Ice Cream Party: A Flash Fiction

“Well,” my dad said, “you can’t just say that you don’t want to sing in the Christmas concert, Marc.”

“Why not?” I said.

“They’re not gonna like that. You’re gonna have to tell them that you’re a Jehovah’s Witness.”

“What’s a Jehovah’s Witness?”

“Jehovah’s Witnesses don’t celebrate Christmas.”

I gave Mrs. Reed that excuse the next day.

 “I didn’t know you were Jehovah’s Witness,” she said. “But you pledge to the flag.”

“Yeah, my dad said that we’re not that kind of Jehovah’s Witness.”

“Alright, but there won’t be any ice cream party for you.”

Over the next few weeks, students taunted me:

“Ice cream parties are fun.”

“There’s gonna be music.”

“You don’t like ice cream?”

One week later, the entire class was treated to ice cream. Myself, the actual Jehovah’s Witnesses, and misbehaved students were sent to the cafeteria where we did school work.

“I wish we could be at the party,” Ralph said.

I looked up. “I don’t like ice cream.”

I continued working.

The Dunbar Number ©2016 by Marc Alexander Valle

First published in The Lehigh Valley Vanguard  ©2016

If you keep your mind open and listen to someone’s view, you can believe anything.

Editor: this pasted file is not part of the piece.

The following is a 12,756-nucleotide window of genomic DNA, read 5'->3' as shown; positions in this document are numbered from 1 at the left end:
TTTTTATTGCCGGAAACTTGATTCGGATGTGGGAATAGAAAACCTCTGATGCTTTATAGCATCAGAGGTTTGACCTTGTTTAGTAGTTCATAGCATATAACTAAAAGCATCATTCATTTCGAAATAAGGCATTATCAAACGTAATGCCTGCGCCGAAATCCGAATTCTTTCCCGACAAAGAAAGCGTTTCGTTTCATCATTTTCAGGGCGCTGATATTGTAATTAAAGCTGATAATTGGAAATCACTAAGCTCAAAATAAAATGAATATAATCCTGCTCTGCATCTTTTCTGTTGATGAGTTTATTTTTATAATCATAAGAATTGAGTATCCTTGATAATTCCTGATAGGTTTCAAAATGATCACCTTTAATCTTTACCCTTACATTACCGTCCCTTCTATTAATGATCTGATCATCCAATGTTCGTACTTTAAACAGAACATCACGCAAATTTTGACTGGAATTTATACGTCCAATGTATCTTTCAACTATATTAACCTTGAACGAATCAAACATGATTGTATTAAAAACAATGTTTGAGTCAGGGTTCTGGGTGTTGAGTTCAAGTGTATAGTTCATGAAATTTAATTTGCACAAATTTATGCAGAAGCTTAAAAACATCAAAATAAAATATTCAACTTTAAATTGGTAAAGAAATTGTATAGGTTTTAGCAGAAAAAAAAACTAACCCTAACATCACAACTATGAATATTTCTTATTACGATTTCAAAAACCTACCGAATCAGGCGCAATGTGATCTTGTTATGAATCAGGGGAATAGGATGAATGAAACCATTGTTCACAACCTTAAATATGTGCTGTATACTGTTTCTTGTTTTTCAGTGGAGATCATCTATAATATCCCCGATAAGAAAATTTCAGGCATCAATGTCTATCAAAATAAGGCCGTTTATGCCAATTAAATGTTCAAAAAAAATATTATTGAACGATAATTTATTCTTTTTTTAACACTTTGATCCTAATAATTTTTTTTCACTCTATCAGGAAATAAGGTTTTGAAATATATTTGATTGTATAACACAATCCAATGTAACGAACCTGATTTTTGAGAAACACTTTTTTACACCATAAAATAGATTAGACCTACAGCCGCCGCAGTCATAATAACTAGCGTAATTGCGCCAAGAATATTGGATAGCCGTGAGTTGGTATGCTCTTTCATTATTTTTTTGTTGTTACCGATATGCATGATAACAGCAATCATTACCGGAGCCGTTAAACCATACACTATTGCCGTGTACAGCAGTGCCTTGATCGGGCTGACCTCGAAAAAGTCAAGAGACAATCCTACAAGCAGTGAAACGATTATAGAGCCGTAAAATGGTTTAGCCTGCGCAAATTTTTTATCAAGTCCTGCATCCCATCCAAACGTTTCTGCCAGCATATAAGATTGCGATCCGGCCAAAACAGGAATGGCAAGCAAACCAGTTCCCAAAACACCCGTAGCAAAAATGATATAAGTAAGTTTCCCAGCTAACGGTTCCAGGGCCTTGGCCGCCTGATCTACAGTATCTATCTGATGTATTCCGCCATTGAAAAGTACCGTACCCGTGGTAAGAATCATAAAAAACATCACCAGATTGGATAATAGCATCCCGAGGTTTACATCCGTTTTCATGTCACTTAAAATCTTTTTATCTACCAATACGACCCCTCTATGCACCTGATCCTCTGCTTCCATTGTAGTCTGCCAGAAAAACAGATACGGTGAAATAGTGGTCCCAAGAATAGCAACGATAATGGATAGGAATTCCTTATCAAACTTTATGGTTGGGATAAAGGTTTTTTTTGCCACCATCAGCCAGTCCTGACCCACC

People on the ‘left’ always seem right, logical, thorough. People on the ‘right’ always seem right, thorough, logical.

Clinging to their views like a cat to its master’s when it’s about to go into a tub.

You second guess yourself.

You figure it out again,

you come up with new points, arguments, philosophies,

you tell yourself that your view is free from the influence of experience,

you tell yourself that you’re not free from the influence of experience, but still must be right.

Like you happened to have fallen out of a womb that landed you into the right time, place, race and class in history.

But have you ever met someone that admits to having the wrong point of view? I have. The person’s name is ___________. The person has asked to remain unidentified but has this to say: The momentum of cause and effect acts on us all, acts within us, acts without us. Don’t listen to me. Don’t give up. Don’t ever give up.

The Chestnut (Longer Version)©2016 by Marc Alexander Valle

The old man contemplated suicide. He would walk the park. Maybe change his mind.

Children played.

Mothers talked.

Dogs barked.

Fathers caught baseballs.

He still wanted death.

He turned to the creek and stepped on its bank. An object floated towards him, a squirrel clenching onto a chestnut. The old man bent down and held out his cane.  He leaned in as it neared. But the squirrel kept holding on to the chestnut.

The creek pulled the squirrel downstream. Then, submerged it.

Children played.

Mothers talked.

Dogs barked.

Fathers caught baseballs.

“Stupid animal,” a boy said. “Why do they do that?”